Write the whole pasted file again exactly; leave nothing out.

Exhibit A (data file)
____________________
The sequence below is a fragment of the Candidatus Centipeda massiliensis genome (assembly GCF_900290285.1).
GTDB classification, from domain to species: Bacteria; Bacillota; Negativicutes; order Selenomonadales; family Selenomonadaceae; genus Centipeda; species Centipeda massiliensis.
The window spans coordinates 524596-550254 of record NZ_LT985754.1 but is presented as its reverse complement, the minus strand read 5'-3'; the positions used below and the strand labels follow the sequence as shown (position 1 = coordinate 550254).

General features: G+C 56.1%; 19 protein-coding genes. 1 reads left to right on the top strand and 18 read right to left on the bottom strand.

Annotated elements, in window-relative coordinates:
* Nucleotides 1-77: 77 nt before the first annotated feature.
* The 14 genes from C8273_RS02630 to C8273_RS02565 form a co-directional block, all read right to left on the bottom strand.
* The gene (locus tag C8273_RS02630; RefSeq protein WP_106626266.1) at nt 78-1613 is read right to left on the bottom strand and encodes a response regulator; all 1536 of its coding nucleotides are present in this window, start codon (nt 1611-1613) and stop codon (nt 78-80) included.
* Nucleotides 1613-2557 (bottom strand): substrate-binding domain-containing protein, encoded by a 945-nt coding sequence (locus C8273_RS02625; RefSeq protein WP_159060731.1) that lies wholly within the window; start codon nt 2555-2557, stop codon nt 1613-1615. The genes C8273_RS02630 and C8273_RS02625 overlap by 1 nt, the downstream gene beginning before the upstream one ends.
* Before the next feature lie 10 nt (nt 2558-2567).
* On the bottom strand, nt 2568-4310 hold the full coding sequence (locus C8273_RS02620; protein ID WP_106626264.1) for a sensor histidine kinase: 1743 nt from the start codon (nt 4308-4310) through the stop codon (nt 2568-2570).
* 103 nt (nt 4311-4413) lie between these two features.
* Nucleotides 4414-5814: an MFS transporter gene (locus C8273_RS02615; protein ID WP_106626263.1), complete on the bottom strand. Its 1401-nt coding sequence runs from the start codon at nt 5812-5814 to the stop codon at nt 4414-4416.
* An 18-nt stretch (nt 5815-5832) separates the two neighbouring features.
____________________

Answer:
The sequence below is a fragment of the Candidatus Centipeda massiliensis genome (assembly GCF_900290285.1).
GTDB classification, from domain to species: Bacteria; Bacillota; Negativicutes; order Selenomonadales; family Selenomonadaceae; genus Centipeda; species Centipeda massiliensis.
The window spans coordinates 524596-550254 of record NZ_LT985754.1 but is presented as its reverse complement, the minus strand read 5'-3'; the positions used below and the strand labels follow the sequence as shown (position 1 = coordinate 550254).

General features: G+C 56.1%; 19 protein-coding genes. 1 reads left to right on the top strand and 18 read right to left on the bottom strand.

Annotated elements, in window-relative coordinates:
* Nucleotides 1-77: 77 nt before the first annotated feature.
* The 14 genes from C8273_RS02630 to C8273_RS02565 form a co-directional block, all read right to left on the bottom strand.
* The gene (locus tag C8273_RS02630; RefSeq protein WP_106626266.1) at nt 78-1613 is read right to left on the bottom strand and encodes a response regulator; all 1536 of its coding nucleotides are present in this window, start codon (nt 1611-1613) and stop codon (nt 78-80) included.
* Nucleotides 1613-2557 (bottom strand): substrate-binding domain-containing protein, encoded by a 945-nt coding sequence (locus C8273_RS02625; RefSeq protein WP_159060731.1) that lies wholly within the window; start codon nt 2555-2557, stop codon nt 1613-1615. The genes C8273_RS02630 and C8273_RS02625 overlap by 1 nt, the downstream gene beginning before the upstream one ends.
* Before the next feature lie 10 nt (nt 2558-2567).
* On the bottom strand, nt 2568-4310 hold the full coding sequence (locus C8273_RS02620; protein ID WP_106626264.1) for a sensor histidine kinase: 1743 nt from the start codon (nt 4308-4310) through the stop codon (nt 2568-2570).
* 103 nt (nt 4311-4413) lie between these two features.
* Nucleotides 4414-5814: an MFS transporter gene (locus C8273_RS02615; protein ID WP_106626263.1), complete on the bottom strand. Its 1401-nt coding sequence runs from the start codon at nt 5812-5814 to the stop codon at nt 4414-4416.
* An 18-nt stretch (nt 5815-5832) separates the two neighbouring features.